The power of positivity of a Reddam House Atlantic Seaboard Alumni student

It is never easy to move forward after severe devastation has occurred. Brandon Beack, a 23 year-old Reddam House alumnus, broke his neck in a tragic accident when was 16 years old. This incident altered the course of his life.

While training for the Western Province gymnastics trials in 2012, Brandon fell from the parallel bars whilst doing a back somersault. After this accident, he was paralysed. At the time, doctors said that Brandon would have no function of his body, including his arms and hands.

Prior to the accident, Brandon was both a musician and dancer. He received Western Province colours for gymnastics for eight consecutive years. It was in his Grade 11 year that Brandon became paralysed. Graham Keats, the Head of Reddam House Atlantic Seaboard (ASB) at the time, said, “upon his return to ASB, Brandon needed to change some of his subjects as he was no longer able to continue with Dance and Music. With the support of his teachers, coupled with his determination, he was soon back on track and achieving admirable academic results. The school altered the class timetable to assist Brandon, and his fellow students warmly welcomed him back to the ASB family. The ASB parents supported Brandon and his parents - a relationship that exists today through the association between the ASB Parent and Friends' Committee and the ‘Walking with Brandon Foundation’.”

Keats remarked, “Brandon has been an inspirational role-model to the Reddam House family, young and old. His tenacity, grit, resilience and determination are to be admired and respected. Brandon obtained 4 distinctions for his Independent Examinations Board (IEB) Matric, which was exceptional. He has helped so many people in need. His recent sporting achievements are spectacular, to say the least. Reddam House students, staff and parents are enormously proud of his inspiring attitude and accomplishments.”

Since the accident, Brandon has adopted a positive outlook, which has helped him recover beyond the predicted medical expectations. This attitude allows him to do most things able-bodied humans can do. In 2015, Brandon started para-athletics. Four years later, having competed internationally for three consecutive years, he had won two international gold and bronze medals. Today, he is the South African T52 wheelchair record holder for the 100m, 200m and 400m disciplines. He is also the T52 record holder for shot put and discus.

Brandon said that he made a promise to himself to persevere. “Every day I told myself if I push a little bit harder today, who knows what I can be tomorrow.”

In 2015, Brandon and his family started an NPO Foundation, titled the ‘Walking with Brandon Foundation’. Its primary focus is to offer an outpatient neurological rehabilitation programme to disadvantaged, disabled people at the Sports Science Institute in Cape Town.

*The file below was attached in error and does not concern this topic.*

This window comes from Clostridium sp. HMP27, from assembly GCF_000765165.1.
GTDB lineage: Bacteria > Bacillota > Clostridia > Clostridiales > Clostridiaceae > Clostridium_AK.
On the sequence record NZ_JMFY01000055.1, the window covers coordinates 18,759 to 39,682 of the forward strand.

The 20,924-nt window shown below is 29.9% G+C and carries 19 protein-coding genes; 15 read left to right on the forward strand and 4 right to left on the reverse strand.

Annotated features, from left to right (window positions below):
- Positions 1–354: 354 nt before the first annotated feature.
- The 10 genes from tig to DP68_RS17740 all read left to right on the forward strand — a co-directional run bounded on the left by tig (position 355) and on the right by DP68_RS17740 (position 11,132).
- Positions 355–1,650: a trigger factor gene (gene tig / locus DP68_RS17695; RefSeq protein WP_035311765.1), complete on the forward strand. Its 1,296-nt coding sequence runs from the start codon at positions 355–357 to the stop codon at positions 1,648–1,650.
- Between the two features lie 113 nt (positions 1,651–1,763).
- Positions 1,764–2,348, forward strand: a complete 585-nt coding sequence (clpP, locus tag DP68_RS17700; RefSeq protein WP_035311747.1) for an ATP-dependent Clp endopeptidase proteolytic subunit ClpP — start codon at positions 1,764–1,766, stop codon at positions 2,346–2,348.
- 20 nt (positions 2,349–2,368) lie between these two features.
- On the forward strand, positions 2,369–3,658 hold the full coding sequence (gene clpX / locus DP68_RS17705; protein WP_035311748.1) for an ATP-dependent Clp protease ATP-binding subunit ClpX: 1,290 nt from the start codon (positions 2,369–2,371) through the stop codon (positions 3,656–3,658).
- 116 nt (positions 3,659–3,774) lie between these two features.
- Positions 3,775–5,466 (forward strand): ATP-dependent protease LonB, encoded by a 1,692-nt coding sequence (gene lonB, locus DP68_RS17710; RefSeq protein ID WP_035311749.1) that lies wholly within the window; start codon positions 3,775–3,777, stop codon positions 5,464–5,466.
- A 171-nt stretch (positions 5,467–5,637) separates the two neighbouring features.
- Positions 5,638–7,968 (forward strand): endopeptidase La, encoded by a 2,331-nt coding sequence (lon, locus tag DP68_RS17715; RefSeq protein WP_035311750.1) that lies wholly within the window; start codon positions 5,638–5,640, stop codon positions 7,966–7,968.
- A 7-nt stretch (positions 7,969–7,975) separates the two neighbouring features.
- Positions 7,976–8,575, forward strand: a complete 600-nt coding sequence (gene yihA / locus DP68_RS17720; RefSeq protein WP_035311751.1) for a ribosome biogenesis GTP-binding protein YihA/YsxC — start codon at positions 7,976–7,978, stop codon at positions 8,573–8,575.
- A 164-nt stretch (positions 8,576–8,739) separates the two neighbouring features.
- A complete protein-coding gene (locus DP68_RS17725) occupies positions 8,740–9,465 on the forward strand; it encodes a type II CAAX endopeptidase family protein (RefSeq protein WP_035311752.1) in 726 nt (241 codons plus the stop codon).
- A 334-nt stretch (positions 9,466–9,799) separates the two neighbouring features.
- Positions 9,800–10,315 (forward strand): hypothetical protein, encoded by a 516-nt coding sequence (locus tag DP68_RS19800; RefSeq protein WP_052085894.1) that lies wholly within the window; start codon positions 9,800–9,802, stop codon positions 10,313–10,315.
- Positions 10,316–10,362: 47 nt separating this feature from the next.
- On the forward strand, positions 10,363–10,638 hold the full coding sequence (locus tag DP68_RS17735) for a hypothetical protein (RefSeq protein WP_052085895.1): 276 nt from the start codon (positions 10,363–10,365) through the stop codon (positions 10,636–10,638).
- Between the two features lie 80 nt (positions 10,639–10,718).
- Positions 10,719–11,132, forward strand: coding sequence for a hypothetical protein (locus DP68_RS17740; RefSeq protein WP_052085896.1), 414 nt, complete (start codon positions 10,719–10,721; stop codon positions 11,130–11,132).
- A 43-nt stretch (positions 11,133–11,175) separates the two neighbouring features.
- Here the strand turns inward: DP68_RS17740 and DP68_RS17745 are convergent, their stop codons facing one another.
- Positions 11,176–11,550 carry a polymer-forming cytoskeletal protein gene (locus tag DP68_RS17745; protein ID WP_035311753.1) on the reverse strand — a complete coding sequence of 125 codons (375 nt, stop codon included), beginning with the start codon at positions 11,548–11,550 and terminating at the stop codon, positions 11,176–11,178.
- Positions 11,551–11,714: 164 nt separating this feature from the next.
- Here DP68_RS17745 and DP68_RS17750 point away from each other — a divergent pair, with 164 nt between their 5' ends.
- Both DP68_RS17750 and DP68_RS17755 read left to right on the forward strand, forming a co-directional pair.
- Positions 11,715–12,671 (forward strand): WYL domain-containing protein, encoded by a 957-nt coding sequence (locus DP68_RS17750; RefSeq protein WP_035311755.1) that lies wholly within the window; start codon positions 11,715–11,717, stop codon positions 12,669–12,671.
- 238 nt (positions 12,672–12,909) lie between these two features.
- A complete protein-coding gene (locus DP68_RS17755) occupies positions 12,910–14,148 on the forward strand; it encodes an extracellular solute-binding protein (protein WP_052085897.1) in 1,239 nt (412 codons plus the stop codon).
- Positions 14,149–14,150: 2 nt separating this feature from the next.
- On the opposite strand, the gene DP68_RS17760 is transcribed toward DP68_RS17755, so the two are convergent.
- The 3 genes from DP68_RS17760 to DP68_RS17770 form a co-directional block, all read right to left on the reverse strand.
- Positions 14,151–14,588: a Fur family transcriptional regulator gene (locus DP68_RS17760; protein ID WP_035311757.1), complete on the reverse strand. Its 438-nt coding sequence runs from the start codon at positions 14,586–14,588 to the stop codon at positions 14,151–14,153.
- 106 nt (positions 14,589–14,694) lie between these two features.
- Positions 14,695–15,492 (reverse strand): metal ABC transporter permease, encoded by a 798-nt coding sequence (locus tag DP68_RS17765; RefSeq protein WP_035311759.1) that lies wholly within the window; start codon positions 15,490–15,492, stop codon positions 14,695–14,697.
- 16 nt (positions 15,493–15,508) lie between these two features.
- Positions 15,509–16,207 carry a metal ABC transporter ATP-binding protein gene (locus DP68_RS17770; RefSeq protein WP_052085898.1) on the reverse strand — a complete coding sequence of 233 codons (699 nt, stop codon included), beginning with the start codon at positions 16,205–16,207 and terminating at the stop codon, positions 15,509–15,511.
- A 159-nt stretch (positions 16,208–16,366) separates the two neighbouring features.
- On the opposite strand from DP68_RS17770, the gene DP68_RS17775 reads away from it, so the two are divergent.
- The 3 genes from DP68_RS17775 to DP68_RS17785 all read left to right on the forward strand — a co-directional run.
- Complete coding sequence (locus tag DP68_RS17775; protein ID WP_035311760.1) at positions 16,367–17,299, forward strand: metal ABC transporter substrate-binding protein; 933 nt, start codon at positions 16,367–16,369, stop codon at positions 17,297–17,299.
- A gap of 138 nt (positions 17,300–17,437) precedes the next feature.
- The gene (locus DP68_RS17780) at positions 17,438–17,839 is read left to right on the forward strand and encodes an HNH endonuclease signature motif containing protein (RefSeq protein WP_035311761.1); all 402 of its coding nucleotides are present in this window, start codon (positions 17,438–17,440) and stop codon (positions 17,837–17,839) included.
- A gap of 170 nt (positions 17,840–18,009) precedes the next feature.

In March this year, at the Toyota SA National Games for the Physically Disabled, Brandon reached a major milestone in his career: he set a new South African record in the 100m, a new African record in the 200m, and a new African record in the 400m. His time in the 100m would have placed him 12th on the 2018 World Rankings, and his 200m time would have placed him 9th on the 2018 World Rankings.

Brandon was involved in South Africa’s first Universal Mixed Relay team, where they set a new African record, as well as placing 8th in the world. All Brandon’s times surpass the qualification standard for him to compete at the Tokyo Paralympics in 2020, which he feels is “just the tip of the iceberg”. “I have already been short-listed as a promising athlete to join the South African team, now I just need the opportunity to show them what I am truly capable of [doing].”

Brandon is aiming to represent South Africa in the Para Athletic World Games in Dubai this November. This will ensure his place on the team for the Tokyo Paralympics next year. To achieve this goal, Brandon will be travelling to Switzerland this May, where he will compete in three consecutive competitions over the course of two weeks, at Nottwil and Arbon. (These athletics tracks are known as the fastest athletics tracks in the world). He will also be attending the Weir Archer Training Academy in London, where he will be training with some of the world’s best coaches, some of the UK team’s best wheelchair racers and David Weir himself (multi Paralympic medallist and marathon winner).

In Brandon’s words, “I worked my entire life to represent my country at the Junior Olympics, which was taken away from me. For there still to be hope is a dream come true. As a wheelchair racer and someone with a disability, I feel closer to my dream than ever before. Never give up and don’t lose hope. You are the only one that can determine your future. Take it day by day, and always challenge yourself.”

This is truly a remarkable story of a person who combated tragedy and became an athlete to be revered.